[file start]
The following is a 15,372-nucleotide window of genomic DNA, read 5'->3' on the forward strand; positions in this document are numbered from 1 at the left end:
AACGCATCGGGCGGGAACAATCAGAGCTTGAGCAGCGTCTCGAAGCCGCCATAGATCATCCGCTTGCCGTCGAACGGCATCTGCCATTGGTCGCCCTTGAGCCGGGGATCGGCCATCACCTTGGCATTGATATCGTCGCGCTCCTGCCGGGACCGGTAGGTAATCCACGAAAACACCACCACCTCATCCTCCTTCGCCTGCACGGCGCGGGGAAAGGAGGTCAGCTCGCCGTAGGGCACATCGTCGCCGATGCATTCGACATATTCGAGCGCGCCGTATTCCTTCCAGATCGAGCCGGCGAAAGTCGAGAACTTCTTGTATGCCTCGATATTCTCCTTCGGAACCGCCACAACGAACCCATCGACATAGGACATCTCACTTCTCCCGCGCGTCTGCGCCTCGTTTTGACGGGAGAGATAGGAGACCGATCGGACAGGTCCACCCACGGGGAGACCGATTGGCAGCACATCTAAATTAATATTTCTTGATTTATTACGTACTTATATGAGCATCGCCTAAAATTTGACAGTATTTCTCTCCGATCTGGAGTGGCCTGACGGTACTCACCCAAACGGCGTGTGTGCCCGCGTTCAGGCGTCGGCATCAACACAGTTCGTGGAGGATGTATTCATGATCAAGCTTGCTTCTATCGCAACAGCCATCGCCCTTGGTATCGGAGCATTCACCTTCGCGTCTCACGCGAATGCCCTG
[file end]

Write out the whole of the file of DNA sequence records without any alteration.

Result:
The following is a 15,372-nucleotide window of genomic DNA, read 5'->3' on the forward strand; positions in this document are numbered from 1 at the left end:
AACGCATCGGGCGGGAACAATCAGAGCTTGAGCAGCGTCTCGAAGCCGCCATAGATCATCCGCTTGCCGTCGAACGGCATCTGCCATTGGTCGCCCTTGAGCCGGGGATCGGCCATCACCTTGGCATTGATATCGTCGCGCTCCTGCCGGGACCGGTAGGTAATCCACGAAAACACCACCACCTCATCCTCCTTCGCCTGCACGGCGCGGGGAAAGGAGGTCAGCTCGCCGTAGGGCACATCGTCGCCGATGCATTCGACATATTCGAGCGCGCCGTATTCCTTCCAGATCGAGCCGGCGAAAGTCGAGAACTTCTTGTATGCCTCGATATTCTCCTTCGGAACCGCCACAACGAACCCATCGACATAGGACATCTCACTTCTCCCGCGCGTCTGCGCCTCGTTTTGACGGGAGAGATAGGAGACCGATCGGACAGGTCCACCCACGGGGAGACCGATTGGCAGCACATCTAAATTAATATTTCTTGATTTATTACGTACTTATATGAGCATCGCCTAAAATTTGACAGTATTTCTCTCCGATCTGGAGTGGCCTGACGGTACTCACCCAAACGGCGTGTGTGCCCGCGTTCAGGCGTCGGCATCAACACAGTTCGTGGAGGATGTATTCATGATCAAGCTTGCTTCTATCGCAACAGCCATCGCCCTTGGTATCGGAGCATTCACCTTCGCGTCTCACGCGAATGCCCTG